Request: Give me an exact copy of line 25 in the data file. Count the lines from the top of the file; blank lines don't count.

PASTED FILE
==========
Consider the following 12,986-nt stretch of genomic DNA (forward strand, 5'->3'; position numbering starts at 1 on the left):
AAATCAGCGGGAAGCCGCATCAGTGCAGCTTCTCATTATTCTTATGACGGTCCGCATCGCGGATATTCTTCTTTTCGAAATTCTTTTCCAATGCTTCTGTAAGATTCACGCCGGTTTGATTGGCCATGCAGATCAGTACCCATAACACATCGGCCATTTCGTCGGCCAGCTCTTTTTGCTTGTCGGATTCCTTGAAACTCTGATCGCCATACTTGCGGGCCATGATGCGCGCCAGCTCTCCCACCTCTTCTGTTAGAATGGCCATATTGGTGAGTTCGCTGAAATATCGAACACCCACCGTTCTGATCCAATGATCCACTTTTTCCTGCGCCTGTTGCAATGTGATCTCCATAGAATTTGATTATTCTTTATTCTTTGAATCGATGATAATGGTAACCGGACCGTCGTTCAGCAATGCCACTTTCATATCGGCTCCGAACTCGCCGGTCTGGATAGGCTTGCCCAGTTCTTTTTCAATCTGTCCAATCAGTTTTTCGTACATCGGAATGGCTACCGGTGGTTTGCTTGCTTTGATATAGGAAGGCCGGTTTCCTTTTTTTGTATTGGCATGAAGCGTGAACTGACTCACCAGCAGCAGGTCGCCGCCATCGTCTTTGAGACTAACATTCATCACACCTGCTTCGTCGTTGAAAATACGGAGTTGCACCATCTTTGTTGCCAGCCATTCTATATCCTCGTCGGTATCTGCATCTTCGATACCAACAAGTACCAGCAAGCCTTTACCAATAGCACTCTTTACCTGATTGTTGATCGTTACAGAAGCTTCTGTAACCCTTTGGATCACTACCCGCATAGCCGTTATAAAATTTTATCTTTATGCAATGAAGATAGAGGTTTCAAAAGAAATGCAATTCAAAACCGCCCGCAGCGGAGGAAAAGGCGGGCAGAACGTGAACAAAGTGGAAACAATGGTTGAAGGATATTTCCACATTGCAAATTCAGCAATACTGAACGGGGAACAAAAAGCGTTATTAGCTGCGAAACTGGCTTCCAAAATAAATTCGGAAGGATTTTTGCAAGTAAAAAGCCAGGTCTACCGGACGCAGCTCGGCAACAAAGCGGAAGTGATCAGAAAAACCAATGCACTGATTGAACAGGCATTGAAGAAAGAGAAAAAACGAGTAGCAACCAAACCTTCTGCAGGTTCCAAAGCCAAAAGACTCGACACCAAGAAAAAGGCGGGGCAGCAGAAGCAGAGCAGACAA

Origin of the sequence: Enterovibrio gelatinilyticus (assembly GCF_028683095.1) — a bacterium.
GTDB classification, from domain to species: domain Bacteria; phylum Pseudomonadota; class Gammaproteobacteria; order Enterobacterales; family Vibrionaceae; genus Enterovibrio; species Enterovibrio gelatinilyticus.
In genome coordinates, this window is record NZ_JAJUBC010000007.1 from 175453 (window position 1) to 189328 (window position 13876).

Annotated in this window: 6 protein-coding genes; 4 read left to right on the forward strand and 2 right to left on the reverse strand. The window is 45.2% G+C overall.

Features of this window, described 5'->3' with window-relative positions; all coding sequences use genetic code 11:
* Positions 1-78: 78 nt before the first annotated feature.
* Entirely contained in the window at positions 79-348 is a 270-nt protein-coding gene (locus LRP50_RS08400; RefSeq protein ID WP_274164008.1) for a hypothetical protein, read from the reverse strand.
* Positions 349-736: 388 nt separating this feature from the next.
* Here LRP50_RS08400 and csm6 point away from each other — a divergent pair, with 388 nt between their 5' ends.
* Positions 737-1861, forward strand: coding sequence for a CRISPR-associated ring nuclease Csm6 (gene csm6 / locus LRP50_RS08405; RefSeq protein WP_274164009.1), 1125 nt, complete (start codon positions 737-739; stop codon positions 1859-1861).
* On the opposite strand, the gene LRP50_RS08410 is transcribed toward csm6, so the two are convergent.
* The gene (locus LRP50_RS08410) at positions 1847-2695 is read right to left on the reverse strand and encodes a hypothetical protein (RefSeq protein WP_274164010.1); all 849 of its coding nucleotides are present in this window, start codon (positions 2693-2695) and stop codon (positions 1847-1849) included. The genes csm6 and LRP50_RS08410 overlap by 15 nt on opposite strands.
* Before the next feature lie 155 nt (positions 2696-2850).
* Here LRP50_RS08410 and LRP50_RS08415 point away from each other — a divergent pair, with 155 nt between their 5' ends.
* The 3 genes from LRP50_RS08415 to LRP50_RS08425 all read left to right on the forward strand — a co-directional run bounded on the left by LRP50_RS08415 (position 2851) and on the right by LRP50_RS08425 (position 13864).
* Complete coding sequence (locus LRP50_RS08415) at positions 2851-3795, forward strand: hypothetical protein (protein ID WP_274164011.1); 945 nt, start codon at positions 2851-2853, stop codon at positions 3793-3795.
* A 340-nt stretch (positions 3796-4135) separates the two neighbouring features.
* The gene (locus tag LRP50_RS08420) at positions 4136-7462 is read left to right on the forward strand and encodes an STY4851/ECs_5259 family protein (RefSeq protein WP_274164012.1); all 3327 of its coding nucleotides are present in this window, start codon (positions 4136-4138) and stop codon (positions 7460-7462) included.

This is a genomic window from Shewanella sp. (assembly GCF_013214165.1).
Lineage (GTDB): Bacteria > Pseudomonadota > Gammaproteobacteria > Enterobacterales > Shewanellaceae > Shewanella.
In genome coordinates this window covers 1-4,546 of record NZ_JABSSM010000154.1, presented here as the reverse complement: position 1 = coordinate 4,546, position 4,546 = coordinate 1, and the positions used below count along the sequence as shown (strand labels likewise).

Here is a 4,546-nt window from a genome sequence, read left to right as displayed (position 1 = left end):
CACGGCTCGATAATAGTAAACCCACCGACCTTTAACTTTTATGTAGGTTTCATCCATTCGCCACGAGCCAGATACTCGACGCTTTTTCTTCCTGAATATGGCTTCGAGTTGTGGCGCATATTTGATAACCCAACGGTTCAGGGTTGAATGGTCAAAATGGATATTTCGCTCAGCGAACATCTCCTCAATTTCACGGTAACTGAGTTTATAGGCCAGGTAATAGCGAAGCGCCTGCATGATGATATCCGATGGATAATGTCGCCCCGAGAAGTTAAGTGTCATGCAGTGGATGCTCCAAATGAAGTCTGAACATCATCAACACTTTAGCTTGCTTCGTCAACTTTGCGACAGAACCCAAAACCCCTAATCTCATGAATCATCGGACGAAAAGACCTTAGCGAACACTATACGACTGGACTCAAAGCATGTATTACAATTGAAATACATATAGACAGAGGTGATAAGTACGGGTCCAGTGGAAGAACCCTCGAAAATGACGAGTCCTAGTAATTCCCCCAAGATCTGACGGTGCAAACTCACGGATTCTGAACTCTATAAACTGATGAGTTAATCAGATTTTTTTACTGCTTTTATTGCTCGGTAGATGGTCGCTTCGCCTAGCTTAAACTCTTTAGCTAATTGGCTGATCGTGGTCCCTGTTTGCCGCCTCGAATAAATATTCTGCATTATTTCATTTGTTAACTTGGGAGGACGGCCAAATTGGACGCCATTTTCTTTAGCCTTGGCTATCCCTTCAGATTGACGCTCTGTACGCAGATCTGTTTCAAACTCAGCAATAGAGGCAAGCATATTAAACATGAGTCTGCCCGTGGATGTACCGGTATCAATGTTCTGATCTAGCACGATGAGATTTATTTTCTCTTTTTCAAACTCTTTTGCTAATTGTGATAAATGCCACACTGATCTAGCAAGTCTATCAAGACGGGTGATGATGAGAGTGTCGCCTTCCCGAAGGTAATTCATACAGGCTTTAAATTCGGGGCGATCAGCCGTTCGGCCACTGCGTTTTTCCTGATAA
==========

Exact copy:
CACGGCTCGATAATAGTAAACCCACCGACCTTTAACTTTTATGTAGGTTTCATCCATTCGCCACGAGCCAGATACTCGACGCTTTTTCTTCCTGAATATGGCTTCGAGTTGTGGCGCATATTTGATAACCCAACGGTTCAGGGTTGAATGGTCAAAATGGATATTTCGCTCAGCGAACATCTCCTCAATTTCACGGTAACTGAGTTTATAGGCCAGGTAATAGCGAAGCGCCTGCATGATGATATCCGATGGATAATGTCGCCCCGAGAAGTTAAGTGTCATGCAGTGGATGCTCCAAATGAAGTCTGAACATCATCAACACTTTAGCTTGCTTCGTCAACTTTGCGACAGAACCCAAAACCCCTAATCTCATGAATCATCGGACGAAAAGACCTTAGCGAACACTATACGACTGGACTCAAAGCATGTATTACAATTGAAATACATATAGACAGAGGTGATAAGTACGGGTCCAGTGGAAGAACCCTCGAAAATGACGAGTCCTAGTAATTCCCCCAAGATCTGACGGTGCAAACTCACGGATTCTGAACTCTATAAACTGATGAGTTAATCAGATTTTTTTACTGCTTTTATTGCTCGGTAGATGGTCGCTTCGCCTAGCTTAAACTCTTTAGCTAATTGGCTGATCGTGGTCCCTGTTTGCCGCCTCGAATAAATATTCTGCATTATTTCATTTGTTAACTTGGGAGGACGGCCAAATTGGACGCCATTTTCTTTAGCCTTGGCTATCCCTTCAGATTGACGCTCTGTACGCAGATCTGTTTCAAACTCAGCAATAGAGGCAAGCATATTAAACATGAGTCTGCCCGTGGATGTACCGGTATCAATGTTCTGATCTAGCACGATGAGATTTATTTTCTCTTTTTCAAACTCTTTTGCTAATTGTGATAAATGCCACACTGATCTAGCAAGTCTATCAAGACGGGTGATGATGAGAGTGTCGCCTTCCCGAAGGTAATTCATACAGGCTTTAAATTCGGGGCGATCAGCCGTTCGGCCACTGCGTTTTTCCTGATAA